This blog entry has been a long time coming and I’m finally glad to say that I’m determined to carve out time to share my tips for efficiency when it comes to meal planning that I have experienced.
I began meal planning seven years ago, when I watched a short documentary/ attended a lecture in university called “The Story of Stuff” by Annie Leonard. It opened up my eyes to the systematic ways of our capitalist consumerism and one thing led to another and I watched Food Inc. on Netflix. This documentary changed my perspective on our large scale monopolized food system and how detrimental mass-farming for profit and volume and conventional ways of producing food is both harmful to ourselves and to the organisms we hurt in the process. I was so inspired by both these films that I decided to take a summer internship in 2009 at a local learning center whose curriculum focuses on educating inner-city communities about growing organic healthy food and demonstrated how to create adaptable recipes to please everybody’s palate. This place is also where I gained knowledge about the global impact coffee culture has presented within our society and why I love coffeeshops so damn much. Third wave obviously…
Before I go on, I want to preface that I’m not a nutrition expert or a health care individual, but I demonstrate living a sustainable healthy lifestyle to the best of my ability everyday since 2009. So I’d like to say that I’ve had enough experience eating sustainably & healthy.
There are a few tools/tips that you need in order to begin your meal planning process.
1. Start a Pinterest account
Pinterest is a powerful visual vehicle for recipes and DIY. I have separate boards for things I want to bake, things to make for next week, and festive holiday recipes to try out.
2. Purchase a blank notebook
This step may seem simple, but I have volumes of filled notebooks that play witness to the documenting of recipes that I will eat throughout the week. Here’s usually a breakdown of how I categorize my meals
- Breakfast (heaviest/heartiest meal of the day, most protein dense to help fuel you)
- Snack 1 (sweet)
- Lunch (something that’ll sustain me, but won’t make me fall asleep post eating)
- Snack 2 (savory)
- Dinner (I always aim to make a soup for the week, soup is filling but light and for me, is something I can eat everyday)
3. Compile a list of pantry/fridge essentials
Nothing frustrates me more than in the process of meal prepping and I noticed that I lack an ingredient. Having a continuous supply of necessary items in stock will ensure that you don’t run into this problem like I have. Over the years my essentials from week to week are:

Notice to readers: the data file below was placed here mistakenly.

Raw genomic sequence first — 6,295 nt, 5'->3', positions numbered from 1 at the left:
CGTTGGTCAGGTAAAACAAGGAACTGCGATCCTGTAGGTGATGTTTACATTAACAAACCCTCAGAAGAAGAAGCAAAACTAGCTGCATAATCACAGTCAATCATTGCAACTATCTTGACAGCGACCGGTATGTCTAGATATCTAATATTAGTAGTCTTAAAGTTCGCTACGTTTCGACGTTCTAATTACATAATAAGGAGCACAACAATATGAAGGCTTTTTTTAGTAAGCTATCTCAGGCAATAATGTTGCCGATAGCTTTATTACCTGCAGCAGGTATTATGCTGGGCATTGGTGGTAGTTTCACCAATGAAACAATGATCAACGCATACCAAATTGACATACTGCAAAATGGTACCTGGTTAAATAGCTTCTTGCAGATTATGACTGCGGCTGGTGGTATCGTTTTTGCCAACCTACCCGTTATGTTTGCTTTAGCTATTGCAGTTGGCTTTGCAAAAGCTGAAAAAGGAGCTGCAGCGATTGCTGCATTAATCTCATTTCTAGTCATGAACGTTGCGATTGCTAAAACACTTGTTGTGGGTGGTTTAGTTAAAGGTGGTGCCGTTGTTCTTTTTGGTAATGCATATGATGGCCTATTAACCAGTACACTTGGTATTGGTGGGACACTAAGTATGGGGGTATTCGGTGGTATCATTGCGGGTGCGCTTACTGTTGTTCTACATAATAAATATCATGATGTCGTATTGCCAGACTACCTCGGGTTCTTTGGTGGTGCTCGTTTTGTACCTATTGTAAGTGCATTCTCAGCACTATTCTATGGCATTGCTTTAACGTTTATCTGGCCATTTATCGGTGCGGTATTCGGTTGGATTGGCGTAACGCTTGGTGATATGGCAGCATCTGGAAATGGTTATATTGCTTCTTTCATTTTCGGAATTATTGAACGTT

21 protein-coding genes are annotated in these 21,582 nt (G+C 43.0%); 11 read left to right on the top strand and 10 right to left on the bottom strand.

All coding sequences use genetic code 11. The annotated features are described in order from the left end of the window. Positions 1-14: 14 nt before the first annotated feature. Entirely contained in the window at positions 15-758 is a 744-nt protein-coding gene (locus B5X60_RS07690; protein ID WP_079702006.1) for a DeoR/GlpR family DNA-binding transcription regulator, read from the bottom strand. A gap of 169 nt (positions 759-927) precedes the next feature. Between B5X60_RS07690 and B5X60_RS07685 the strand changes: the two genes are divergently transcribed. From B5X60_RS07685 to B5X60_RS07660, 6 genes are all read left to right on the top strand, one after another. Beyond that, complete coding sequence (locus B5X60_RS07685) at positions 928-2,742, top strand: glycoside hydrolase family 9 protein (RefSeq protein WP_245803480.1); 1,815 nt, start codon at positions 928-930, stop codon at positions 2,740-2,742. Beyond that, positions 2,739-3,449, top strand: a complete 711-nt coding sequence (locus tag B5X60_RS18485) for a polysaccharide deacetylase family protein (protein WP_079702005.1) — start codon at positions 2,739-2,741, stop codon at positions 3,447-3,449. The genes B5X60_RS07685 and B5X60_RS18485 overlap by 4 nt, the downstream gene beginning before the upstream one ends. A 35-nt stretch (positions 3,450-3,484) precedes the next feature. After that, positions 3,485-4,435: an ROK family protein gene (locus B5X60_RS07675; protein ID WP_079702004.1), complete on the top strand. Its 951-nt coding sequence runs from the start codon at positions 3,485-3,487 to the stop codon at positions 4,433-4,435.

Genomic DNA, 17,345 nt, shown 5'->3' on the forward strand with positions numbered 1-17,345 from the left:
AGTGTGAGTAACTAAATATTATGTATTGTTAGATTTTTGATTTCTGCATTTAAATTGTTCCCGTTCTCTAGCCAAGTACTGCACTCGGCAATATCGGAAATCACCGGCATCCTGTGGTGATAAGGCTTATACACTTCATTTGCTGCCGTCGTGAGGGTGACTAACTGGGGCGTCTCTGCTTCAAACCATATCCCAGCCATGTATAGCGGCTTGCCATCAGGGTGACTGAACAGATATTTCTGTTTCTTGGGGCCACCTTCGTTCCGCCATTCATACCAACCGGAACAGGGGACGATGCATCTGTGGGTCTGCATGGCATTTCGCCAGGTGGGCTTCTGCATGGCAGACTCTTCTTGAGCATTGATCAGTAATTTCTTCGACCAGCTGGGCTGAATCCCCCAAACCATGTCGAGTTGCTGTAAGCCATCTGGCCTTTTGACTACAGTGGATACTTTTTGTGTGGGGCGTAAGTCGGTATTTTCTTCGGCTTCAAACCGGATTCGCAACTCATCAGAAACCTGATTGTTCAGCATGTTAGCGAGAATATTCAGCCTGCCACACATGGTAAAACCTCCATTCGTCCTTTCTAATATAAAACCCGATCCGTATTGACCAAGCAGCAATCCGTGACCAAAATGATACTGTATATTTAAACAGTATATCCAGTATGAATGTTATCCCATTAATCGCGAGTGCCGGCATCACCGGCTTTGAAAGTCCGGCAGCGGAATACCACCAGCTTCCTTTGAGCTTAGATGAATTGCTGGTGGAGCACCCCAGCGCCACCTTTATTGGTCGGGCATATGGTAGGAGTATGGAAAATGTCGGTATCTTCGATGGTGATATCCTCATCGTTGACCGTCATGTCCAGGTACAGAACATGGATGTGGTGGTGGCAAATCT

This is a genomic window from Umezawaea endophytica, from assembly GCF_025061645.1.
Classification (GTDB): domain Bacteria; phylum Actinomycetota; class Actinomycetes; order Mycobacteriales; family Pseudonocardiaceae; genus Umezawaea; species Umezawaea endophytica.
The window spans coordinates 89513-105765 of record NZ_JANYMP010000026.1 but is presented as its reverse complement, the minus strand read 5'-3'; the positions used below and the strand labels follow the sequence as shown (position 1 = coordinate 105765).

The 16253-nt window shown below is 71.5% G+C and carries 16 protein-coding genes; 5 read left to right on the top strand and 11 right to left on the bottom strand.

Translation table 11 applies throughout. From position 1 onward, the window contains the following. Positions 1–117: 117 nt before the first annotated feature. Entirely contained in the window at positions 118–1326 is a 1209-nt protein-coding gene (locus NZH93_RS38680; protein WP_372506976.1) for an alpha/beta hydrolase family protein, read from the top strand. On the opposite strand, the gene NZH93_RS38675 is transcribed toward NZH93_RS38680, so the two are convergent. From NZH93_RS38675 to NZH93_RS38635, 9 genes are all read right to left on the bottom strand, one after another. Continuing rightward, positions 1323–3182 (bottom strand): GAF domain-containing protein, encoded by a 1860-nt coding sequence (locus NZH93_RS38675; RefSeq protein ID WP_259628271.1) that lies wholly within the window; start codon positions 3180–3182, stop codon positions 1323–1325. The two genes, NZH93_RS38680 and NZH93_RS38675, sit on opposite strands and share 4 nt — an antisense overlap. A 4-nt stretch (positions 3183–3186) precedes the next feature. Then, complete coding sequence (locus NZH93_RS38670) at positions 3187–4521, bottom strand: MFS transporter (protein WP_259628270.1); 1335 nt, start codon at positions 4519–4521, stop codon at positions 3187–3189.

- Herb of your choice (for me it’s cilantro and basil)
- Fresh lemon
- Rotisserie chicken
- Kerrygold unsalted butter
- A tomato sauce of some sort (like a bolognese, that I’ve made prior)
- Green onions
- Seasonal snack fruit of choice
- Cheese (parmigiano reggiano, shredded cheddar, and cotija)
- Some sort of carb to carry the protein and side veggies (such as cous cous, brown rice, polenta, and oatmeal)
- A “carrier” veggie, basically any vegetable that you like that can also be a vehicle for flavors (for me it’s sweet potato, spaghetti squash, zuchini, and cauliflower)
- Extra virgin olive oil (high quality)
- Coconut oil
- A tub of full fat Greek yogurt
*If this list seems daunting, note that this list is just MY personal preference of what I like to have on hand. The beauty of cooking is that you can customize everything to your liking.
4. Set a budget for yourself.
I’m typically not one to go into scrupulous detail regarding budgeting, but budgeting your money for things that you consume everyday is more essential and crucial to get a handle on as I step into a more frugal lifestyle.
For myself, since the farmers market that I frequent only accepts cash, the most I will spend for myself on produce is roughly 30 dollars. For anything else that I don’t purchase at the farmers market, I buy at Trader Joe’s, which results in a maximum budget of 40 dollars. If my calculations don’t deceive me the weekly total for my budget equates out to be $70 and if we were to break it down further, that means I spend roughly 10 dollars a day feeding myself three meals a day in addition to two snacks a day. If that’s not eating a healthy lifestyle on a budget, then I don’t know what is anymore.
5. Have designated containers for specific meals
Once you’ve tackled the daunting task of preparing your meals, it is imperative for these delicious meals you’ve made to have a home. For myself, I have four 2-cup volume glass pyrex cups for my breakfast and two large BPA free rectangular tupperware containers to hold my lunches and dinners. My snacks are usually batched in gallon Ziploc baggies and my crucial cold brew is in my usual 32 ounce glass bottle. The overall spatial footprint of all these items in the fridge amounts to half a shelf with strategical maneuvering.
The Last Note:
Get hands on
Basically, you can mentally plan and plan all you want but without proper execution and gratitude for the trial and error process, you won’t know what works for you and what doesn’t. My trial and error process has been extensive to say the least, but I’ve had a lot of enjoyment out of it. Throughout the work week, I dream of spending Saturday mornings perusing my local farmers market and talking to all the farmers about their recent growing season. This process has served as a new method of therapy for me on the weekends, I call it “My Sacred Saturdays” and I wouldn’t change them for a second.